Universal fault-tolerant quantum computers have been theoretically proven capable of solving certain problems faster than any classical computer. Demonstrating this capability on a practically relevant problem using a small noisy quantum computer, however, is challenging. In the field of machine learning – where computers are trained using data to perform human-like tasks – researchers are particularly interested in whether quantum computers can provide an advantage over their classical counterparts.
In our Nature Computational Science cover article (pictured), “The power of quantum neural networks”,1 we collaborated with researchers from ETH Zurich to address exactly this question: Can quantum computers provide an advantage for machine learning?
What does it mean to have a quantum advantage in machine learning?
A quantum advantage refers to solving practically relevant problems better or faster with a quantum computer than with the best classical computer employing the best-known classical algorithm. There has been a lot of work trying to identify Read more in Patrick J. Cole's article, ‘Seeking quantum advantage for neural networks,’ A study based on effective dimension shows that a quantum neural network can have increased capability and trainability as compared to its classical counterpart.practical machine learning applications that may give rise to such a quantum advantage; however, this is still an active area of research in the rapidly growing field of quantum machine learning.
In our paper, we address this question from a different angle—namely, from the capacity of a model.
Simply put, a model’s capacity determines its ability to fit a variety of different functions. If one model can fit more functions than another, then the former is said to have a higher capacity than the latter. Understanding how to measure a model’s capacity is not that clear cut either.
The main technical contribution of our work motivates a new way to capture the capacity of any model (classical or quantum) with a measure called the effective dimension.
The effective dimension of neural networks
The effective dimension stems from statistics and information theory. It ties into concepts like Occam’s Razor, known more formally as the principle of Minimum Description Length, which allows us to formulate redundancy in various settings. Using the effective dimension as a capacity measure, we can quantify how much of a machine learning model is actually useful, versus how much of it is redundant. Naturally, we would want models with as little redundancy as possible, to ensure we are getting the most out of it.
Arguably, the best-performing machine learning models to-date are neural networks, used in applications like language translation and image recognition. State-of-the-art neural network models consist of millions (sometimes even billions) of parameters which are optimized to fit data. The effective dimension determines what proportion of these parameters are actively being used in the neural network.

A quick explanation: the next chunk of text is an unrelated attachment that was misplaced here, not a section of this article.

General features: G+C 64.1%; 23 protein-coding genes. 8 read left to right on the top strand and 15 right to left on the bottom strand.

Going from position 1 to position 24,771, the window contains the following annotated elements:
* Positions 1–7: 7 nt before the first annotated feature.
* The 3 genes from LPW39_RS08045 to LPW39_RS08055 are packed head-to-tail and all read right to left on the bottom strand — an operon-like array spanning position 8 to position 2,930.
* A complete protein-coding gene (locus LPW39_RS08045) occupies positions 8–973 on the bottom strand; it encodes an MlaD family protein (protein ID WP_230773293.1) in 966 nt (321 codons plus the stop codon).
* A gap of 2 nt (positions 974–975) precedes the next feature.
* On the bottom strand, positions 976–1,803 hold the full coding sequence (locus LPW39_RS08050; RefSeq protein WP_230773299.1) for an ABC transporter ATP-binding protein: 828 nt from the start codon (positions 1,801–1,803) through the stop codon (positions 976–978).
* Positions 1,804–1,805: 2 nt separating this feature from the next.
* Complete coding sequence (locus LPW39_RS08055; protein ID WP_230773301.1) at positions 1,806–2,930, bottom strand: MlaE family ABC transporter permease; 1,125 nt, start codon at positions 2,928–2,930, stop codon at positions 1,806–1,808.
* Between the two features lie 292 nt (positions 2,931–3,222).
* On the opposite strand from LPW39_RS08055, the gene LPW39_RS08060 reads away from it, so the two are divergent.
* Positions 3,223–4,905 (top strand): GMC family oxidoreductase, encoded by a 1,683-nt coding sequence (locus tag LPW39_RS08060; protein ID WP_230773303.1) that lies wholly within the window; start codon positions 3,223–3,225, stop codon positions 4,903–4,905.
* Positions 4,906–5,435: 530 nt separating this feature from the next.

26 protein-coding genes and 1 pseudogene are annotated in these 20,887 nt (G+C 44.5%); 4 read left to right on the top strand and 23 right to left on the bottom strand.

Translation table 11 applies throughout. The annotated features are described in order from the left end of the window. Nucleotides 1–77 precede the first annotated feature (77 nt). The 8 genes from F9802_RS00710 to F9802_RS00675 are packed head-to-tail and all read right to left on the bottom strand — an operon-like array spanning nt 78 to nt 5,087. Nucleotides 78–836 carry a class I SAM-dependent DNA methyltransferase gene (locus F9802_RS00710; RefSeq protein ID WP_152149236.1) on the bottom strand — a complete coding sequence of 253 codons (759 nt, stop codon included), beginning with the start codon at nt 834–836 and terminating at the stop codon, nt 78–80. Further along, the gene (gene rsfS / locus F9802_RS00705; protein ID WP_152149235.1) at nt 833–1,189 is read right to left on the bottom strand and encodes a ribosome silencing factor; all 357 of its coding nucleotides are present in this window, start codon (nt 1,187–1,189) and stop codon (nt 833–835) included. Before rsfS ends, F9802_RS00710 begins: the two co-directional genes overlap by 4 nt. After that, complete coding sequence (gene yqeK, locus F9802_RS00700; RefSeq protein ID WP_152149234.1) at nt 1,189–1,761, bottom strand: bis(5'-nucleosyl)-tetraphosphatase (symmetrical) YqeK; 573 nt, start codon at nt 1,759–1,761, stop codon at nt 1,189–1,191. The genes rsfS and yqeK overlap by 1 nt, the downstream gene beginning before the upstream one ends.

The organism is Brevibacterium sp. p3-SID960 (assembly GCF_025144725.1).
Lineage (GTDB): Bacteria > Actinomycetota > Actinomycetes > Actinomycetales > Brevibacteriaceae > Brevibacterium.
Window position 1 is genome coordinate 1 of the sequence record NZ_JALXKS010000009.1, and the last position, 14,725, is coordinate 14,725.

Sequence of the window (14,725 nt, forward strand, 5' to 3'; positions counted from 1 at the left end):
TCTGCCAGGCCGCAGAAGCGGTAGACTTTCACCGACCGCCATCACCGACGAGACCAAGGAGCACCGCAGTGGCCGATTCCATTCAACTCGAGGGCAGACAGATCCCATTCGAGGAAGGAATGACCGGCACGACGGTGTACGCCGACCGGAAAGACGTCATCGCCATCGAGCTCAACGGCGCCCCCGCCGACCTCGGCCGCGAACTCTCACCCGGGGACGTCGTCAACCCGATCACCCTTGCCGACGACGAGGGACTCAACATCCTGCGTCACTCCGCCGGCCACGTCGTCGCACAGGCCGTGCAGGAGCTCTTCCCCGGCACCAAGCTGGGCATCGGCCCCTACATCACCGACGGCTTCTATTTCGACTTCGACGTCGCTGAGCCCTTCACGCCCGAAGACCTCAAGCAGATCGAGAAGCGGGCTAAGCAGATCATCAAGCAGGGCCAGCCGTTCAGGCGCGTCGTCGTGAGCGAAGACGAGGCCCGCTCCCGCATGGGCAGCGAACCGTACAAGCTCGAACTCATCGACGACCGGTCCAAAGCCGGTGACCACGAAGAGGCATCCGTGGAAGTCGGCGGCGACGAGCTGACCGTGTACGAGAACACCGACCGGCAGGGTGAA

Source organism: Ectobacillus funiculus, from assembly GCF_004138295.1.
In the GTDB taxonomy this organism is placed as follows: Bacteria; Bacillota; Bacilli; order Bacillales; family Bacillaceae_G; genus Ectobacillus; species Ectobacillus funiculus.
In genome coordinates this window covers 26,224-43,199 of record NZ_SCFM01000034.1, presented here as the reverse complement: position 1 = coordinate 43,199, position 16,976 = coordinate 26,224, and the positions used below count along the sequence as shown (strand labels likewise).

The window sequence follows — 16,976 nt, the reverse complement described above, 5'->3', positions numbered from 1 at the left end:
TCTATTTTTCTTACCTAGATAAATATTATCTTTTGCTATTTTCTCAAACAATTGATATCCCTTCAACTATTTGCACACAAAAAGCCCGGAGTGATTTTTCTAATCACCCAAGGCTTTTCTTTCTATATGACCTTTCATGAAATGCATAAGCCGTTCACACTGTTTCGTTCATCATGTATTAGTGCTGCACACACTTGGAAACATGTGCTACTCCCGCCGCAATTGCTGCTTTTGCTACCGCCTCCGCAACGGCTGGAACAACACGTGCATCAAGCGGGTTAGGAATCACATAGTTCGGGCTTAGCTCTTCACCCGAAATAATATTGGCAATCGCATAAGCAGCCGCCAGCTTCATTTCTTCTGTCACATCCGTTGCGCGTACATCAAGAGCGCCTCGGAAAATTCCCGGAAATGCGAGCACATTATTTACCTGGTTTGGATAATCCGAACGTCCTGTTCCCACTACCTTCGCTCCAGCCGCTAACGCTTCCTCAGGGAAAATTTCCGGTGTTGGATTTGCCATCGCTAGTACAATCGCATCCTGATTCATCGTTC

A nice analogy for this idea is to think about clouds in the sky. Even though clouds exist in a three-dimensional space, the space that they actually occupy is only a fraction of this 3D space, their effective space (or effective dimension) is 1.37, not 3. Machine learning models like large neural networks exist similarly in very high-dimensional parameter spaces, but their true size, represented by effective dimension, is typically far smaller.
Tangibly different quantum results
We showed that the effective dimension can also interestingly give us an idea of how well a model will perform on new information. In other words, the effective dimension can be linked to the generalization error of a statistical model, which is simply the error a model makes on out-of-sample data. The next natural step was to explore what the effective dimension actually looks like for models in the classical and quantum regime. Do they look tangibly different?
We compared feed-forward neural networks to a particular type of “quantum neural network” motivated by previous studies. It turns out, the effective dimension of these two model classes can indeed be very different. The quantum neural networks were able to achieve significantly higher effective dimensions than their classical counterparts and we were able to demonstrate these results on today's hardware. Additionally, these high-effective-dimension quantum neural networks trained to lower loss values in fewer iterations, meaning that they could also fit data well.
Although these results reveal a lot of promise for quantum machine learning, there are still many open questions. For instance, why do these quantum neural networks produce such high effective dimensions? Is this true for more general classes of quantum models? And do the favorable results, like trainability, hold for larger models with more qubits?
Answering these questions is not trivial but could shed light on understanding the benefits of quantum machine learning in general. Going forward, we hope to address these open questions and others alike, with more work probing the power of quantum neural networks.